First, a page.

refind-mkdefault - Man Page

Set rEFInd as the default EFI boot option


refind-mkdefault [ -L|--label <name> ]


EFI booting normally relies on boot manager entries stored in NVRAM, which describe the locations of EFI boot programs and the order in which the firmware will attempt to launch them. In Linux, these entries can be created, deleted, and manipulated with the efibootmgr utility.

Many OSes and Linux packages assume that they should control the boot process, and so both create NVRAM boot entries for themselves and set these entries first in the boot order. If you intend rEFInd to control the boot process, though, such changes are undesirable and require adjustment via efibootmgr. Such adjustments are annoying to make and can be intimidating to non-experts.

The refind-mkdefault script simplifies matters: Running this script with no options sets rEFInd as the default boot program. The details of what the script does depends on the current state of the boot order list and existing boot entries:

A rEFInd entry is defined as one that contains the string refind (case-insensitive). This string could exist in the description or in the filename. The string used to define the rEFInd entry can be changed via the --label (-L) option.

The intent is that refind-mkdefault can be called after booting via GRUB or some other means to restore rEFInd as the default boot program.  It can also be placed in a startup and/or shutdown script to restore rEFInd to its default position automatically. Because it does not re-write the boot order if rEFInd is listed as the first boot entry, this practice should be low in risk.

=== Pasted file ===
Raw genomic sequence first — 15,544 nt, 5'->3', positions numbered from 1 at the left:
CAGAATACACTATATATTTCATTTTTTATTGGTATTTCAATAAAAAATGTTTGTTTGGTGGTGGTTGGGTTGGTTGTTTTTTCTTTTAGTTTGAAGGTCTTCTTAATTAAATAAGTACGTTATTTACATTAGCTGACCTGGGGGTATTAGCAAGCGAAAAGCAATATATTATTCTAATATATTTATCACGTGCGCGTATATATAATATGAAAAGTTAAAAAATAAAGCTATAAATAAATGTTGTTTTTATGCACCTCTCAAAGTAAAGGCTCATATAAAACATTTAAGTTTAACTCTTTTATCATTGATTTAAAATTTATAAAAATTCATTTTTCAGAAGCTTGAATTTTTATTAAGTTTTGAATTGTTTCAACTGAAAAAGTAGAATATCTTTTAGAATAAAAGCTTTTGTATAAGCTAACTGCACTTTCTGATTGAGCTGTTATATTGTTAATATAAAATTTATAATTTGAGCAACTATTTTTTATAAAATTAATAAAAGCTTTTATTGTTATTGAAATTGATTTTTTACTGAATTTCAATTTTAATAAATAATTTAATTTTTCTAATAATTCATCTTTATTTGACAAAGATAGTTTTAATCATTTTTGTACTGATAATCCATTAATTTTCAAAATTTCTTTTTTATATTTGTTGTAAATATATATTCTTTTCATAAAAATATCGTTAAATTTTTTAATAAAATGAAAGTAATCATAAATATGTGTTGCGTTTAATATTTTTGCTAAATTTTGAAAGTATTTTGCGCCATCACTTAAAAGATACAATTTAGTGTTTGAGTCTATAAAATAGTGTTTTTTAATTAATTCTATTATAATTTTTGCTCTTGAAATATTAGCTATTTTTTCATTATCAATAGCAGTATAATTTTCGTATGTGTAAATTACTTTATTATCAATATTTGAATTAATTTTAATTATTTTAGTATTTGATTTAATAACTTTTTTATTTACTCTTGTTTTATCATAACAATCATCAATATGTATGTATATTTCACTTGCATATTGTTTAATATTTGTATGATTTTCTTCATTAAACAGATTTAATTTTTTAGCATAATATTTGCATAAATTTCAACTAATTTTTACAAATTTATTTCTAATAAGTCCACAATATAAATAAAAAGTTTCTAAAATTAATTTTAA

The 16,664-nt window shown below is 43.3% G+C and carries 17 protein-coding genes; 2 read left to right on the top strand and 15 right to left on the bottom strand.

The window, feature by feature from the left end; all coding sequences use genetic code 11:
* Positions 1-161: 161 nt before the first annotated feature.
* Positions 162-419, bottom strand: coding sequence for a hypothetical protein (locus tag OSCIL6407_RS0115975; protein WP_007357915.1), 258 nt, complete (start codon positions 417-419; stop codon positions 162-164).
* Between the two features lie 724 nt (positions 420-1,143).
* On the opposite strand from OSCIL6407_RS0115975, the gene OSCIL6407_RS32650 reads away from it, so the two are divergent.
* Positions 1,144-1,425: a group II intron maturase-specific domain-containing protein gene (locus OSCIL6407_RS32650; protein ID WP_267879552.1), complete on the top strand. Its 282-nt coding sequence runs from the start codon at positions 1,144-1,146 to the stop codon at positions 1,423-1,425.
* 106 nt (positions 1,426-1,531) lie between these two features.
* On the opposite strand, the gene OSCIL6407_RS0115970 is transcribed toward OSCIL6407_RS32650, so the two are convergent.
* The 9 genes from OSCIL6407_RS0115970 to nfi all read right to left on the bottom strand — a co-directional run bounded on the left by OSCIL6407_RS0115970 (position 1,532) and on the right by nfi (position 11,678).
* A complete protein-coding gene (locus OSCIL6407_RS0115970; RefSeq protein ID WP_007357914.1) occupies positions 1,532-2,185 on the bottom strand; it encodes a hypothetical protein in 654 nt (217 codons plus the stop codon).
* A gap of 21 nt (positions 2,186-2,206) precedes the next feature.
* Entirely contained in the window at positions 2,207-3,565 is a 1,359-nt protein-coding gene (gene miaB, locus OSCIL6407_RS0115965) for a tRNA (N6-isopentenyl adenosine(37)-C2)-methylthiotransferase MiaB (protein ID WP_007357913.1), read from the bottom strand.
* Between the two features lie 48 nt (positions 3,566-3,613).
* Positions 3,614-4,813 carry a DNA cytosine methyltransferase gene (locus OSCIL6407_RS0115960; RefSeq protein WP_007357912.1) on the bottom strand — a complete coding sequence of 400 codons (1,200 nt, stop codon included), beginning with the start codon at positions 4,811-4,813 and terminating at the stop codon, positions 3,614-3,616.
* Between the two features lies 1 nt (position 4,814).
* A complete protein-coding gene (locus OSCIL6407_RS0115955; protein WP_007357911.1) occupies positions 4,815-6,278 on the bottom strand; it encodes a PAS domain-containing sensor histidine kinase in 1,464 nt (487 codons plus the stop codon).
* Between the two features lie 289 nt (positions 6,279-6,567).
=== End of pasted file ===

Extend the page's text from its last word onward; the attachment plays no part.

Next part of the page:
-L | --label <name>

Instead of searching for the string refind in efibootmgr output as a way to identify rEFInd, search for the string name.

Return Values

refind-mkdefault returns the following values:


The script completed successfully, which can mean either that no change was necessary or that the call to efibootmgr returned a success code.


EFI boot order variables are available, and a rEFInd entry was found, but the call to efibootmgr returned a failure code.


EFI boot entries are not available. This condition is often an indication of a buggy EFI or badly damaged NVRAM contents.


No rEFInd entry could be found in the list of boot options, and so no changes were made to the boot order list.


The script could not run because of OS issues -- the OS was not Linux, the efibootmgr utility was not available, or the script was not run as root.



Primary author: Roderick W. Smith (

See Also

mvrefind(8), mkrlconf(8), refind-install(8), efibootmgr(8).


The refind-mkdefault command is part of the rEFInd package and is available from Roderick W. Smith.


0.13.3 Roderick W. Smith rEFInd Manual